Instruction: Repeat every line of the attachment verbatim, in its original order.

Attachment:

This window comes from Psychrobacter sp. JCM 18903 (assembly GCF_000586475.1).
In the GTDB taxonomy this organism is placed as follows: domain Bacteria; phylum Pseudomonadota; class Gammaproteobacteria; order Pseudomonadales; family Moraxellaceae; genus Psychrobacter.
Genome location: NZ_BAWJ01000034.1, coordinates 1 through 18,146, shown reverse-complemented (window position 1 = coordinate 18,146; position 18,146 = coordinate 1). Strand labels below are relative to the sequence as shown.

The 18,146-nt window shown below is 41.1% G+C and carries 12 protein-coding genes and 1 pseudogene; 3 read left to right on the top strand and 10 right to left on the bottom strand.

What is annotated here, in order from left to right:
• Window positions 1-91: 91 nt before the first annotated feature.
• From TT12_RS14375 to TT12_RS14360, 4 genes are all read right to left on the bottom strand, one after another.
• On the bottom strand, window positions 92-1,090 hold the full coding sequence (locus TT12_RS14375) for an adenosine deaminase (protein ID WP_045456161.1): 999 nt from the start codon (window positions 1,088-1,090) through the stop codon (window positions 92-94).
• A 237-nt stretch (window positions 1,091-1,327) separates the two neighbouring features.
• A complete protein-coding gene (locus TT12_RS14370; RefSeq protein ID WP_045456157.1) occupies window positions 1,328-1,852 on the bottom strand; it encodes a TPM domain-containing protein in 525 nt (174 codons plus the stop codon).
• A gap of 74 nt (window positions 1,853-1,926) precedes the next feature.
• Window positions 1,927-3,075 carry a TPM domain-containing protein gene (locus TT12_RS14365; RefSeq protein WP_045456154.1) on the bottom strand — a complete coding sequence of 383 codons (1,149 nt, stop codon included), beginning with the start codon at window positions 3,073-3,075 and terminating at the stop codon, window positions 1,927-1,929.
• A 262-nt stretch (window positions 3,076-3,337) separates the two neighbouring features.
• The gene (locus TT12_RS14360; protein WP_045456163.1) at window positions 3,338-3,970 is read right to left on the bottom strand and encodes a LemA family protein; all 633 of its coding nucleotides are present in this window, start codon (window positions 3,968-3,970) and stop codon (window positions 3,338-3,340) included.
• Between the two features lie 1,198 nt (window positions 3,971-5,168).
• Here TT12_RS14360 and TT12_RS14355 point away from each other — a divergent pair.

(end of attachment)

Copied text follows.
This window comes from Psychrobacter sp. JCM 18903 (assembly GCF_000586475.1).
In the GTDB taxonomy this organism is placed as follows: domain Bacteria; phylum Pseudomonadota; class Gammaproteobacteria; order Pseudomonadales; family Moraxellaceae; genus Psychrobacter.
Genome location: NZ_BAWJ01000034.1, coordinates 1 through 18,146, shown reverse-complemented (window position 1 = coordinate 18,146; position 18,146 = coordinate 1). Strand labels below are relative to the sequence as shown.

The 18,146-nt window shown below is 41.1% G+C and carries 12 protein-coding genes and 1 pseudogene; 3 read left to right on the top strand and 10 right to left on the bottom strand.

What is annotated here, in order from left to right:
• Window positions 1-91: 91 nt before the first annotated feature.
• From TT12_RS14375 to TT12_RS14360, 4 genes are all read right to left on the bottom strand, one after another.
• On the bottom strand, window positions 92-1,090 hold the full coding sequence (locus TT12_RS14375) for an adenosine deaminase (protein ID WP_045456161.1): 999 nt from the start codon (window positions 1,088-1,090) through the stop codon (window positions 92-94).
• A 237-nt stretch (window positions 1,091-1,327) separates the two neighbouring features.
• A complete protein-coding gene (locus TT12_RS14370; RefSeq protein ID WP_045456157.1) occupies window positions 1,328-1,852 on the bottom strand; it encodes a TPM domain-containing protein in 525 nt (174 codons plus the stop codon).
• A gap of 74 nt (window positions 1,853-1,926) precedes the next feature.
• Window positions 1,927-3,075 carry a TPM domain-containing protein gene (locus TT12_RS14365; RefSeq protein WP_045456154.1) on the bottom strand — a complete coding sequence of 383 codons (1,149 nt, stop codon included), beginning with the start codon at window positions 3,073-3,075 and terminating at the stop codon, window positions 1,927-1,929.
• A 262-nt stretch (window positions 3,076-3,337) separates the two neighbouring features.
• The gene (locus TT12_RS14360; protein WP_045456163.1) at window positions 3,338-3,970 is read right to left on the bottom strand and encodes a LemA family protein; all 633 of its coding nucleotides are present in this window, start codon (window positions 3,968-3,970) and stop codon (window positions 3,338-3,340) included.
• Between the two features lie 1,198 nt (window positions 3,971-5,168).
• Here TT12_RS14360 and TT12_RS14355 point away from each other — a divergent pair.